Basal Cell Carcinoma (Eyelid Cancer)
This is the most common form of skin cancer of the eye lid. It appears as a white tumor, often with a pearly rolled border. Frequently a basal cell carcinoma will have a central area of ulceration that fails to heal over a long period of time. Rarely pigmented, these carcinomas are often confused with benign tumors and vice versa.
There is little doubt that excessive sun exposure is one cause of basal cell carcinoma. While these tumors rarely spread to distant locations in the body, they can be locally invasive and should be removed as soon as the diagnosis is suspected or made. These carcinomas should be examined under the microscope to insure that their margins are free of malignant cells.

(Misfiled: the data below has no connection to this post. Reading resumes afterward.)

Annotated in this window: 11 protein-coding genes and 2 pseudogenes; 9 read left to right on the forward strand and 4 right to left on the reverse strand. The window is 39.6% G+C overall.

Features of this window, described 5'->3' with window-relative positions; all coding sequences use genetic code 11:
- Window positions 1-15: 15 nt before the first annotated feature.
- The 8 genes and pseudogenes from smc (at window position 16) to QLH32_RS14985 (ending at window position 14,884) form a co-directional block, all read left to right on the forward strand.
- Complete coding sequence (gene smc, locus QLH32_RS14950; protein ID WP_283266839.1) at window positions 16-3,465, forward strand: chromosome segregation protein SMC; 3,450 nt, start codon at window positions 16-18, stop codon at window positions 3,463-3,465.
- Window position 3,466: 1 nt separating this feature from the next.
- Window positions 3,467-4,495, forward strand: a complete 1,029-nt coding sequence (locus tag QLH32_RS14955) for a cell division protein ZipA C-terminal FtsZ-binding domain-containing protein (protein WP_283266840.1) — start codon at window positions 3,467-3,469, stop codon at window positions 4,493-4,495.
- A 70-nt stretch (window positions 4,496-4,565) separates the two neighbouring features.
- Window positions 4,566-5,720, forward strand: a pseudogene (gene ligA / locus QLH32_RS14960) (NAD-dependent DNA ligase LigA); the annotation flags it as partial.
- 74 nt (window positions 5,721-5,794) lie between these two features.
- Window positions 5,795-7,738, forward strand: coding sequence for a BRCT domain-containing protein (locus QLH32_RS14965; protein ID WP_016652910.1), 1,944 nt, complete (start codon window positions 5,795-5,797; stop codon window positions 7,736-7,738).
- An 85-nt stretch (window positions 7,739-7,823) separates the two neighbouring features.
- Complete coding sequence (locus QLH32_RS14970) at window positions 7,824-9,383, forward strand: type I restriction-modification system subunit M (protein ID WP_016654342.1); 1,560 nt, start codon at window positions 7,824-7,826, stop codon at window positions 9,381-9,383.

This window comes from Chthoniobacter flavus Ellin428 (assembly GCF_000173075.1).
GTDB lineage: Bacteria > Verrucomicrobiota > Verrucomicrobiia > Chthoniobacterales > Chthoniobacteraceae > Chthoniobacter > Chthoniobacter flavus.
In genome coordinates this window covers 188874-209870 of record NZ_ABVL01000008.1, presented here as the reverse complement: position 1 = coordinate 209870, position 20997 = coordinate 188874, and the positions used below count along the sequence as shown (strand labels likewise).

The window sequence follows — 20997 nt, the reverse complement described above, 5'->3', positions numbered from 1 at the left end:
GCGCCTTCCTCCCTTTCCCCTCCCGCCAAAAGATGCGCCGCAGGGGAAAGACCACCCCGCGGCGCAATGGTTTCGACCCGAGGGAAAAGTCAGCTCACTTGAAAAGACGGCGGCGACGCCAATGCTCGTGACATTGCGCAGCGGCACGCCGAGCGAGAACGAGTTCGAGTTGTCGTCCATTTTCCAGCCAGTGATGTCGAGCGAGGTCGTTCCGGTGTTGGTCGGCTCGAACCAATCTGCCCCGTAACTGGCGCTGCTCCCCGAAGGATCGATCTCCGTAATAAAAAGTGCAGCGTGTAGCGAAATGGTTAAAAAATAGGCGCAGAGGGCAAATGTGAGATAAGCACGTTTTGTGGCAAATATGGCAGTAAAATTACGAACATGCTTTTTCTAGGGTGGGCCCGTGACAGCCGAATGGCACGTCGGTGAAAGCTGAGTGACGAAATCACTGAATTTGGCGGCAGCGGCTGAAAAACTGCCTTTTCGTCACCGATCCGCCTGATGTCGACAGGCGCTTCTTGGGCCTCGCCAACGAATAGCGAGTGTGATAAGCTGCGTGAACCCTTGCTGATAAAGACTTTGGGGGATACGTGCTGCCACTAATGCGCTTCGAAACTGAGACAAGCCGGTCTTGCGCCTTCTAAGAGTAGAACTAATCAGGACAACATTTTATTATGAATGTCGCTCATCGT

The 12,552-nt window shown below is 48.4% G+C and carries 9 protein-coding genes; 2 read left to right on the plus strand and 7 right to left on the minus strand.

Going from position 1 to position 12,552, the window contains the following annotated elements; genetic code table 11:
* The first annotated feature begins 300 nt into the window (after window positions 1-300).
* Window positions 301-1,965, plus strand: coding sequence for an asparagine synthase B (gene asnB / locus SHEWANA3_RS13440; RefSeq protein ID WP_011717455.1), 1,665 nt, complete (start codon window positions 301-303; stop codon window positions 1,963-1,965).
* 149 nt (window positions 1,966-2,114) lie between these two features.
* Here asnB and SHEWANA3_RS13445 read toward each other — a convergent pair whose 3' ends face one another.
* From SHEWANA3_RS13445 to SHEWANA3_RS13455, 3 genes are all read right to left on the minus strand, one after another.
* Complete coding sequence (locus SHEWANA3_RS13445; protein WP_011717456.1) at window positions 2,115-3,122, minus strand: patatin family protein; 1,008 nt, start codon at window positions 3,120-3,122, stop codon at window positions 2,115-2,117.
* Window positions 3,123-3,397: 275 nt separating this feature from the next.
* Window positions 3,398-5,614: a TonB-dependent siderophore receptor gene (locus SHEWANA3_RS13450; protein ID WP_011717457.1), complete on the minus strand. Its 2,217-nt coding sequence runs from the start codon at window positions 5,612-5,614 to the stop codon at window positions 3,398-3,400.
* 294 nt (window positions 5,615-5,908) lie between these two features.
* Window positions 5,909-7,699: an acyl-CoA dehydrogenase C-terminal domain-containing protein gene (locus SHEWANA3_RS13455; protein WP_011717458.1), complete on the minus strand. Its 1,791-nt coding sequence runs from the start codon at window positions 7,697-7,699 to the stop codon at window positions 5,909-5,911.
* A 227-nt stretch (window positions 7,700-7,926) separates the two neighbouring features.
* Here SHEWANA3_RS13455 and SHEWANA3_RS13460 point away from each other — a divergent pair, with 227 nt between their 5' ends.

A large percentage of patients who develop one basal cell will develop another in the following year or two. It is extremely important that these patients be monitored at frequent intervals for recurrences at the original site, as well as at other sun exposed areas.
The Goals of Therapy For This Disease Are:
- Complete removal of all the tumor cells
- Preservation of the delicate tissues of the eye
- Preservation of the tear ducts
- Prevention of spread into the orbit and deeper structures
- Maintenance of a pleasing cosmetic appearance
- Prevention of recurrences by wearing sunscreens, hats and covering sun exposed areas
- Early detection of recurrences and any new tumors, should they occur